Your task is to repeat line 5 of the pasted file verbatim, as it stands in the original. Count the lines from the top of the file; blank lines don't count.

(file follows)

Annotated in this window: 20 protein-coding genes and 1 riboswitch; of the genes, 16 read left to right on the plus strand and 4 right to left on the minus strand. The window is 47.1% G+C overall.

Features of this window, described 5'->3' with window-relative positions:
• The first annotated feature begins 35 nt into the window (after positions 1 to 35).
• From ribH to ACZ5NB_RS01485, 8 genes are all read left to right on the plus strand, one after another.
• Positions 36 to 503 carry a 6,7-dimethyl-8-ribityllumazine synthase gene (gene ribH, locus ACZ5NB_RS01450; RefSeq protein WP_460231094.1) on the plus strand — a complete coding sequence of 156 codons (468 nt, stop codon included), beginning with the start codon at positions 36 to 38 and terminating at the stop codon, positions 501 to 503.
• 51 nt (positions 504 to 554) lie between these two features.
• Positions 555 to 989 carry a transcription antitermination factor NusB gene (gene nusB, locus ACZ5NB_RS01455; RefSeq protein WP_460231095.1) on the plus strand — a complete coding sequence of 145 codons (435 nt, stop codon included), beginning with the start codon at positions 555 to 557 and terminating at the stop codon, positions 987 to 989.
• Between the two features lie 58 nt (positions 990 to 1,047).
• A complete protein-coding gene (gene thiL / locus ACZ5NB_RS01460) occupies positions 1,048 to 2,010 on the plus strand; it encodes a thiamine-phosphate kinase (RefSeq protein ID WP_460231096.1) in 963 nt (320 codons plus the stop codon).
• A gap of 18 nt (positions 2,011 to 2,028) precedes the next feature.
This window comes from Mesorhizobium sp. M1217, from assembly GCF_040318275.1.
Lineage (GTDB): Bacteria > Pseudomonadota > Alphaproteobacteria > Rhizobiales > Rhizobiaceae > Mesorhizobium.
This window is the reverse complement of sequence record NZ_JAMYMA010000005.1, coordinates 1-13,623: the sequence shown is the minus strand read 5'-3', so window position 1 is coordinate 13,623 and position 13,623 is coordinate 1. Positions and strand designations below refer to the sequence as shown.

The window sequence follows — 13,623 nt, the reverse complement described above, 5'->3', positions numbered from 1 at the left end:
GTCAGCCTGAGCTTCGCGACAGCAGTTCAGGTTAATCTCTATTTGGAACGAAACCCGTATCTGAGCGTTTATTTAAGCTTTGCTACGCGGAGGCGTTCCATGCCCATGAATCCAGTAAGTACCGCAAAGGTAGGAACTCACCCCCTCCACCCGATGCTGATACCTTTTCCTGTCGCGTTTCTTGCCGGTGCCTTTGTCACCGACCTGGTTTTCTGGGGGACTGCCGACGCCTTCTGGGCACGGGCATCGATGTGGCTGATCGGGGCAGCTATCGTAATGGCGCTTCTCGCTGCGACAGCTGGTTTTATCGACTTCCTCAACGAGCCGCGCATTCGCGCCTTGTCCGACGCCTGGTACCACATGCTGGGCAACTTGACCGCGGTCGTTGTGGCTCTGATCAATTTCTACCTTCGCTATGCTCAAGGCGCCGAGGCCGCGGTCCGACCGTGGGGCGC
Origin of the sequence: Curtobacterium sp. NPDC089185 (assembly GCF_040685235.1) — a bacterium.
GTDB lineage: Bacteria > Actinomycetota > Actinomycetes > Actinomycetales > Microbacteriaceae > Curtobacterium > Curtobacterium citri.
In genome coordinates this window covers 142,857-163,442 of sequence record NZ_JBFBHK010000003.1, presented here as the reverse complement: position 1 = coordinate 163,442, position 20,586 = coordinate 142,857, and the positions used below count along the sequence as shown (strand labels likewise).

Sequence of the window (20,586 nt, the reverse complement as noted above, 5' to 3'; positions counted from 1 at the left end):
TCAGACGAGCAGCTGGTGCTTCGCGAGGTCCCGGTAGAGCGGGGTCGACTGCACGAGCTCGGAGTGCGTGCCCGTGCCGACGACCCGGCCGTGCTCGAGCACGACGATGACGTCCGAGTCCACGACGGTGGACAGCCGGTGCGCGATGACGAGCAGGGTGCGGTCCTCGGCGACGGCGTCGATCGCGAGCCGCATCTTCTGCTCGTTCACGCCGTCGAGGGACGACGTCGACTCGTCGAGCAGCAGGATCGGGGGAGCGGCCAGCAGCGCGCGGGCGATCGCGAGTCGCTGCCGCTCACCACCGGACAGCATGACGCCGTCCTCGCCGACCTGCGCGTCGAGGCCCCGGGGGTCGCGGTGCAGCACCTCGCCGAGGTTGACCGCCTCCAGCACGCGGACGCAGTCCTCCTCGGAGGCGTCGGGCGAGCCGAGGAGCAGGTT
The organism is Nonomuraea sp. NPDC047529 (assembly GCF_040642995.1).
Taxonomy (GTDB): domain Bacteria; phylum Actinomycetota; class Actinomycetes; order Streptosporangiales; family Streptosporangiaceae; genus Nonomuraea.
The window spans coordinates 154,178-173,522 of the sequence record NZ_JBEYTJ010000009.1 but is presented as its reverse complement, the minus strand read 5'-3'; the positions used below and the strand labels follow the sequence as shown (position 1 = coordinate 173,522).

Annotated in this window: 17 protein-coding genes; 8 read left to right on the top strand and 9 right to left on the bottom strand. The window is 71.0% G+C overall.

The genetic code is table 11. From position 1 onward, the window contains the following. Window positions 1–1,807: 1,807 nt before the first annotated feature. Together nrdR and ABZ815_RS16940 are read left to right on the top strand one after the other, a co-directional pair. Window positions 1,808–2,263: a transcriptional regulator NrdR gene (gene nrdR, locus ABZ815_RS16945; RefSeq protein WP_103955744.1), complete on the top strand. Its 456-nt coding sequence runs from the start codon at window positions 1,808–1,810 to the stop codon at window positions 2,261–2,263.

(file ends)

• Positions 36 to 503 carry a 6,7-dimethyl-8-ribityllumazine synthase gene (gene ribH, locus ACZ5NB_RS01450; RefSeq protein WP_460231094.1) on the plus strand — a complete coding sequence of 156 codons (468 nt, stop codon included), beginning with the start codon at positions 36 to 38 and terminating at the stop codon, positions 501 to 503.